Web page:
2.16.20 Dewey Rebuild, Days 10 & 11:

We were back on our Dewey Grind this weekend! And honestly, there is no other way I’d rather be spending my weekends right now. I was looking forward to these two days all week and I’m so happy with the progress we made. She’s really starting to look like a trailer again!

What We Accomplished – 

^^the circle is where we’re trying to create a hole for our stabilizing jack^^

After buying the wrong stabilizing jack on the first go-around, the correct one finally arrived and Virgil has been working diligently on drilling the hole through the tongue to make this thing fit. Drilling through layers of a metal (and welded) trailer frame isn’t easy, and we’re currently on our third whole saw. We have to do this step in small chunks because it causes the tool’s motor to overheat and auto-shut off. Slow and steady, am I right!? Getting this jack installed will be a game changer for us because we’ll finally be working on a level surface!

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^^installing pop rivets vs. installing buck rivets^^

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Perhaps the biggest piece of visual progress this weekend was getting our exterior walls back up! In order to do this, we had to take out the top layer of subfloor (again), loosen up our 4x4s momentarily, and squeeze the aluminum sides between the trailer frame and the base frame. When doing this, we had to make sure that all those holes we drilled out from the rivets matched up, so that we could reattach everything without adding any additional holes to our trailer. We want this thing as watertight as possible, after all. Through doing this we realized that we had to trim our subfloor again in order to make everything fit. So that meant trimming, sikaflexing, and making sure it fit the space all over again *cue heavy sigh.*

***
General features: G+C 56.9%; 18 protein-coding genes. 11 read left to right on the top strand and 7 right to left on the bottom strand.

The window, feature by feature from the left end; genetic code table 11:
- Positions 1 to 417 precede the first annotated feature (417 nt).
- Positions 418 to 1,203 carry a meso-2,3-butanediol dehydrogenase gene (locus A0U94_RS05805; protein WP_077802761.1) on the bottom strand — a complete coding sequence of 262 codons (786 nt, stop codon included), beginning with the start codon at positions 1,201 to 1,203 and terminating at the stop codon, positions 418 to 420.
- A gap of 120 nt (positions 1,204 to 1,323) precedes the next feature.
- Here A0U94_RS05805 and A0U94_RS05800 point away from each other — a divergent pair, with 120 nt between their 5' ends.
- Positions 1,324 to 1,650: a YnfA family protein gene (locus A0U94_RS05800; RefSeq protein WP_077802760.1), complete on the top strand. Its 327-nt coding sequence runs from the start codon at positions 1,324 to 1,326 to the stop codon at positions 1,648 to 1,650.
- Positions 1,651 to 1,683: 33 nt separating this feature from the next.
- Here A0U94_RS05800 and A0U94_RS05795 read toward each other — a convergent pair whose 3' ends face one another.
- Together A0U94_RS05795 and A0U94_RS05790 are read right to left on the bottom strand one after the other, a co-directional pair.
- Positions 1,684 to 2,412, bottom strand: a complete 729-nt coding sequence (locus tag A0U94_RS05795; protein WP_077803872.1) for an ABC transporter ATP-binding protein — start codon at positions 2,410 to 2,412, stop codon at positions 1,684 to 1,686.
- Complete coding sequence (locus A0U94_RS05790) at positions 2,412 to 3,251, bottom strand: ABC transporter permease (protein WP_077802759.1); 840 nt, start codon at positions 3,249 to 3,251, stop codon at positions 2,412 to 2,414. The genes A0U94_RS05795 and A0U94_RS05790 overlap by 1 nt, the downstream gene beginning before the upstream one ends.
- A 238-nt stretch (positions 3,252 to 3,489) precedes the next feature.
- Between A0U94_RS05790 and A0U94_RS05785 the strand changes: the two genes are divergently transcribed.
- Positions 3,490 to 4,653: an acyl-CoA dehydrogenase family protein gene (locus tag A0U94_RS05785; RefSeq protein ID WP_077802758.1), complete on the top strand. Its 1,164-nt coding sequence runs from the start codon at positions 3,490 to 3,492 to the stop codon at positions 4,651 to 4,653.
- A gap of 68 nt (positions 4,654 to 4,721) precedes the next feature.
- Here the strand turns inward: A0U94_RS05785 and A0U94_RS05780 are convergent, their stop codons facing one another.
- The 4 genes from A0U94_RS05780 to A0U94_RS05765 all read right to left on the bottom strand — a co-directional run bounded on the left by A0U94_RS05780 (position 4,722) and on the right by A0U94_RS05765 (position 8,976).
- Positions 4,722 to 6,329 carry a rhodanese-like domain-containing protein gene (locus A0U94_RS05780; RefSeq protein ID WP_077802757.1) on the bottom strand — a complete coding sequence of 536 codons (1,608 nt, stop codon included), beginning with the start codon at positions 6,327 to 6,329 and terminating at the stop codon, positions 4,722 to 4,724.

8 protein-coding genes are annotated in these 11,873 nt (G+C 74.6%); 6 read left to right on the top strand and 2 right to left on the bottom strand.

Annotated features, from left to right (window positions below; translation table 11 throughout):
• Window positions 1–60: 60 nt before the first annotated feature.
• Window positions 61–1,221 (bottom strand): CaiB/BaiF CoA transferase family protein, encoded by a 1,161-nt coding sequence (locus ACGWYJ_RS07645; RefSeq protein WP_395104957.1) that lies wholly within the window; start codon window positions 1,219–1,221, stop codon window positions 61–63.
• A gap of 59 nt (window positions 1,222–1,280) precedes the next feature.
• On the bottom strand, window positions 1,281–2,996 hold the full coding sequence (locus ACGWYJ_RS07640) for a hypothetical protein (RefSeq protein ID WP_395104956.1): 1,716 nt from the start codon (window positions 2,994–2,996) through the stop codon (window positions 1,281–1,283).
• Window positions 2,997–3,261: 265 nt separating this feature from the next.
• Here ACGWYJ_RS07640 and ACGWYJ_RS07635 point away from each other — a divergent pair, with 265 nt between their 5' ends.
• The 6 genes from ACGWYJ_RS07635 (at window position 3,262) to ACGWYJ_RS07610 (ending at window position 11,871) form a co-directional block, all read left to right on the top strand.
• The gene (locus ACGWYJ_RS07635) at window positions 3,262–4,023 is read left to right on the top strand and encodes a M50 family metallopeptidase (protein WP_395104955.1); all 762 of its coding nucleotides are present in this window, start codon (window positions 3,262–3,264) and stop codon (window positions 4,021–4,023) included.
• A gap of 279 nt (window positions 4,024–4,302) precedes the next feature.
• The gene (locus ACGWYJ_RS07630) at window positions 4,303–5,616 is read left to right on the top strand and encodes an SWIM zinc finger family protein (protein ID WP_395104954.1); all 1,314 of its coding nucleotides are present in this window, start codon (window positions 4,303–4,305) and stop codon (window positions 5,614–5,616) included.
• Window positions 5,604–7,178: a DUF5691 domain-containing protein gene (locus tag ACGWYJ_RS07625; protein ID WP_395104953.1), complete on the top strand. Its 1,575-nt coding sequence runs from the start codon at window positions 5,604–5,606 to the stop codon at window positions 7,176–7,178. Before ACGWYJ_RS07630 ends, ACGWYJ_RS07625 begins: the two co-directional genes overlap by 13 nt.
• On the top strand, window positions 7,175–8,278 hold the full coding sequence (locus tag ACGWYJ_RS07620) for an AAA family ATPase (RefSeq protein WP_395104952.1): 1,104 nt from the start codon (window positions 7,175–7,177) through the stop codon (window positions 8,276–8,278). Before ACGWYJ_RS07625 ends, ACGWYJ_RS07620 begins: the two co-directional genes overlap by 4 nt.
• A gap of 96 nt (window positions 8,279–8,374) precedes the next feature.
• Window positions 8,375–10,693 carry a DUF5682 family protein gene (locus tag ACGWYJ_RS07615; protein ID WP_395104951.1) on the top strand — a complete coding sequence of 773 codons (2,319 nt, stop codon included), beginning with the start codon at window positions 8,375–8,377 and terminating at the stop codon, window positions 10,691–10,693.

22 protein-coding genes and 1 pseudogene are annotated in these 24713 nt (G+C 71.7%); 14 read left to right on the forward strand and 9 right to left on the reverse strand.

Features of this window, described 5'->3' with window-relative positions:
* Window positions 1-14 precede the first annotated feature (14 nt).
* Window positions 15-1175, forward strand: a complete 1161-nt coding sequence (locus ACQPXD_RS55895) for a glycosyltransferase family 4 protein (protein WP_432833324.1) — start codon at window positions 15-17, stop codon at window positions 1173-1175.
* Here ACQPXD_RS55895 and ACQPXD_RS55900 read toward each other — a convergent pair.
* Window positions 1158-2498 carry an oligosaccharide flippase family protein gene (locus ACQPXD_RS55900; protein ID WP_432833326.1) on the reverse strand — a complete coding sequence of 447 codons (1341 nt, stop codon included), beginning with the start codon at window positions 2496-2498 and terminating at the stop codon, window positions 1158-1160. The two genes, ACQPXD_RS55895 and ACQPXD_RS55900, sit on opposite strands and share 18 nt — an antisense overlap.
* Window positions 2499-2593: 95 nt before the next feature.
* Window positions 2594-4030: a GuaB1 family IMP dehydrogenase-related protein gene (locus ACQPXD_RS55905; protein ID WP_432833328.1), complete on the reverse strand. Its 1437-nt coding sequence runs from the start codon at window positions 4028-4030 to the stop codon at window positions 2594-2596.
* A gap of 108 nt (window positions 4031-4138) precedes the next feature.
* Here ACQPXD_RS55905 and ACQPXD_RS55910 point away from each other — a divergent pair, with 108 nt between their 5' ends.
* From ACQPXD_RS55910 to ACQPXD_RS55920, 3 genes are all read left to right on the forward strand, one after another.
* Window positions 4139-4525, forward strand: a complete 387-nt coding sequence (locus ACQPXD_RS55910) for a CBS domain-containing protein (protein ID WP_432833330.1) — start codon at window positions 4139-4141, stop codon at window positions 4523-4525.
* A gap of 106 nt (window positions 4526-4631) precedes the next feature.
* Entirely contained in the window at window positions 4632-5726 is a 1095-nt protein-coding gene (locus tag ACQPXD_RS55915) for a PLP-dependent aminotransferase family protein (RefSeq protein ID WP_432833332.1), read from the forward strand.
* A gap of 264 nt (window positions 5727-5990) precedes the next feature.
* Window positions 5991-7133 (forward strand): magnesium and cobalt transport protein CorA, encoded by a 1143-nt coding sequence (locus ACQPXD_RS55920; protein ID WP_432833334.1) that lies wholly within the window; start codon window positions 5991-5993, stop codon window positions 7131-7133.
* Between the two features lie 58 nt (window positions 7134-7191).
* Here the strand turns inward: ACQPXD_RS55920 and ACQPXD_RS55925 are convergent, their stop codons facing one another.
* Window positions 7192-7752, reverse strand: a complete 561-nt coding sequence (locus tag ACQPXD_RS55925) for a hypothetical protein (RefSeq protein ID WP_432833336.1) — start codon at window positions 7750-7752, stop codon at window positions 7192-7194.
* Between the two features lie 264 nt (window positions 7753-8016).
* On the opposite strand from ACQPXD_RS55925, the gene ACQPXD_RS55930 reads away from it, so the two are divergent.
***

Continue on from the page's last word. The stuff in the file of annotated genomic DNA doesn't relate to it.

^^you can see the difference between the buck rivets (going vertically) and the pop rivets (along the curved edge). Both are installed by drawing compressed air through this guy!^^

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The way that Dewey was originally put together was with pop rivets. They’re super easy to install with a pop rivet air-compressed gun, but they aren’t as strong as buck rivets. On our turn with Dewey, we decided to stick with pop rivets along the edges because they are easiest to install into the electric conduit (think: metal tube) frame, but we used buck rivets on the parts of the frame with L-brackets because we could get the bucking bar on the other side. We’re also using them for our windows because they’re more watertight! This entire process gave me a clearer understanding as to what Rosie The Riveter was all about! I definitely understand why she has such strong muscles now! 😉

The front right corner of Dewey’s walls just so happened to be short. When riveting, it’s a good idea to start in a corner and work your way out, as you can sort of “pull” the aluminum towards the direction you need it go. Holes may not have lined up originally, but as you rivet outwards, you’ll see them start to line up. But we got to our last corner and things were still short. This was mostly due to the fact that we made our subfloor with two pieces of 1/2 in. plywood, which is thicker than what it was originally built as. To ensure that our walls were nestled in well enough, we cut smaller strips of aluminum and wedged them between the trailer base frame and the aluminum wall and riveted them together. Cracks, be gone!